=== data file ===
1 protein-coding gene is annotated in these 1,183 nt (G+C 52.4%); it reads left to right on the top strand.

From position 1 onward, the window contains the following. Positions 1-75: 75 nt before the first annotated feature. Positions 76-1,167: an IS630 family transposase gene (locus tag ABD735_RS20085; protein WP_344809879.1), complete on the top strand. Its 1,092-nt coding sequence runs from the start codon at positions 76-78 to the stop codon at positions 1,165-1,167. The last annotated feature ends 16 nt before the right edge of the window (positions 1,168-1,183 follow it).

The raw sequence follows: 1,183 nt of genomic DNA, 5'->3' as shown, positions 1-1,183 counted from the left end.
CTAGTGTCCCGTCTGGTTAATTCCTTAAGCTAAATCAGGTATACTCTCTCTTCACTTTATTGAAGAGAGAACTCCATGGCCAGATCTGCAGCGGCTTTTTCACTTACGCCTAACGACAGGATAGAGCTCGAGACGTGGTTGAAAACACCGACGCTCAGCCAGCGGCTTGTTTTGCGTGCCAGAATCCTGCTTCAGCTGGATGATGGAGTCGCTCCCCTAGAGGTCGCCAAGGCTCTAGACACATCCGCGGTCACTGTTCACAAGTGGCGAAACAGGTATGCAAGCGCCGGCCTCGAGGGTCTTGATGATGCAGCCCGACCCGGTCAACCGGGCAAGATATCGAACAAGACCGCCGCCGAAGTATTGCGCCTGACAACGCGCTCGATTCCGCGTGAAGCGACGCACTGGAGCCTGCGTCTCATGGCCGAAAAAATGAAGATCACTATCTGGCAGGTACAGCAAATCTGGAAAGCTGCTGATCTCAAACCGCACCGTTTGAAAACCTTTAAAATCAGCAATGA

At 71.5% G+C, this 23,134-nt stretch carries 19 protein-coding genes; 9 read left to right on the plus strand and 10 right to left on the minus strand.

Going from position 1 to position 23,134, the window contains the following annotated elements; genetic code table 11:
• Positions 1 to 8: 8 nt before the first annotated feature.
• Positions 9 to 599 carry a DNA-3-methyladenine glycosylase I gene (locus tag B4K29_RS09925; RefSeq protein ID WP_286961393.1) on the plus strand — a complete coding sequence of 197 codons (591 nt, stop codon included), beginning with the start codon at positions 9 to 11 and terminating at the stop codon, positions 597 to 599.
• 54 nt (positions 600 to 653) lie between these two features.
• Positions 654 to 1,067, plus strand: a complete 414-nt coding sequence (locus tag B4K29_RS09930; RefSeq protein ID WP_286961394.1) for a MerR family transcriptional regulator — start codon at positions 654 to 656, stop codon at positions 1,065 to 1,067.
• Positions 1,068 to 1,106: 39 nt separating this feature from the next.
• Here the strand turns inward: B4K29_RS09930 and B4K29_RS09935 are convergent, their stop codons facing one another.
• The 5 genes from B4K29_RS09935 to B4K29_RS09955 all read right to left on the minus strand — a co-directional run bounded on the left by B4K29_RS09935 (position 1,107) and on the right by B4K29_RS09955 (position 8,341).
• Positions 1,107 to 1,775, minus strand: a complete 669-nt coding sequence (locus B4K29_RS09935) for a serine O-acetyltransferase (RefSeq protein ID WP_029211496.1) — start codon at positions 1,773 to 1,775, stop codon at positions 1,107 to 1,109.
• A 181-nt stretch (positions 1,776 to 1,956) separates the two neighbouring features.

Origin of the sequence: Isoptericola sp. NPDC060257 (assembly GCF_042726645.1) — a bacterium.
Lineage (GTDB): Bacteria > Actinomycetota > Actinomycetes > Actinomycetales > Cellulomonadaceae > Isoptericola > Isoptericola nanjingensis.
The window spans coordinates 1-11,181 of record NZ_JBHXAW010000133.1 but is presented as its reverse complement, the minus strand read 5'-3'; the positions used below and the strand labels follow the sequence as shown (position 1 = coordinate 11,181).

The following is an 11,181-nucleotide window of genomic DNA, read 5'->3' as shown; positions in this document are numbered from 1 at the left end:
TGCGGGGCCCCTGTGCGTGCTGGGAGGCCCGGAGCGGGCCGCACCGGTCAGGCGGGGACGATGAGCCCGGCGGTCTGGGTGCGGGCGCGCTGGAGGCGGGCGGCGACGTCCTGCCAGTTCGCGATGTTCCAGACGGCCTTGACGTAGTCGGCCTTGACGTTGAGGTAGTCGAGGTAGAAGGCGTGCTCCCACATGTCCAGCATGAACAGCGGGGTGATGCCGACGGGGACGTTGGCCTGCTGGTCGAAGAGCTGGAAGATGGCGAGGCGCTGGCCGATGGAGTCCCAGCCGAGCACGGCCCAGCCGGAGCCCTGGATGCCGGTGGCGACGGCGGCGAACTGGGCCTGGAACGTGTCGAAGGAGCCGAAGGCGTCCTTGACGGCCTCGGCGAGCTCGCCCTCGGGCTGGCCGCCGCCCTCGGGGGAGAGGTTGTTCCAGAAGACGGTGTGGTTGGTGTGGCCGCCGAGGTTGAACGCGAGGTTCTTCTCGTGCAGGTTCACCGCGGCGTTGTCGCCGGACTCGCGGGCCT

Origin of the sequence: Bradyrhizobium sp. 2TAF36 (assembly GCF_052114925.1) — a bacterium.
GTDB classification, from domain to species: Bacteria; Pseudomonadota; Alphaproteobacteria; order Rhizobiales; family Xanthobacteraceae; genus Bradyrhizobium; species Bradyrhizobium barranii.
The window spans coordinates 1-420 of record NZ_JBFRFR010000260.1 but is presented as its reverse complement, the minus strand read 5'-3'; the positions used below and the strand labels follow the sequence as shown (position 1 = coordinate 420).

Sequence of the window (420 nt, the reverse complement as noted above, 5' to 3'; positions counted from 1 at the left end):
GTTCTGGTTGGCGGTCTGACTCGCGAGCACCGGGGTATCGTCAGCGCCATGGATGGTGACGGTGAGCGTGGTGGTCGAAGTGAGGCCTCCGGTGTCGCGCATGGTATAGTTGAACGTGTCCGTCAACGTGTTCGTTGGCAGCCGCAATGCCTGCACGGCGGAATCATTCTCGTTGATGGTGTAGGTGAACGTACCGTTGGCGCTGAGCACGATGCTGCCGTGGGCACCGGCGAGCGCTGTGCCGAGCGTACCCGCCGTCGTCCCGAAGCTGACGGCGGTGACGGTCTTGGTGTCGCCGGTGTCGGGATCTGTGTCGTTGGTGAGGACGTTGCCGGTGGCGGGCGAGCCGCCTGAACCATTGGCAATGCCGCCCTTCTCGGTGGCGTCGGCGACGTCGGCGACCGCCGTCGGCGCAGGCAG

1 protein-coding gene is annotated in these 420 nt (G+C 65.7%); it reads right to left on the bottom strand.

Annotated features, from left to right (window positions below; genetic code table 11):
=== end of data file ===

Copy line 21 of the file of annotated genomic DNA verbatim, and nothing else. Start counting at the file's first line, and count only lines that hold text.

Origin of the sequence: Bradyrhizobium sp. 2TAF36 (assembly GCF_052114925.1) — a bacterium.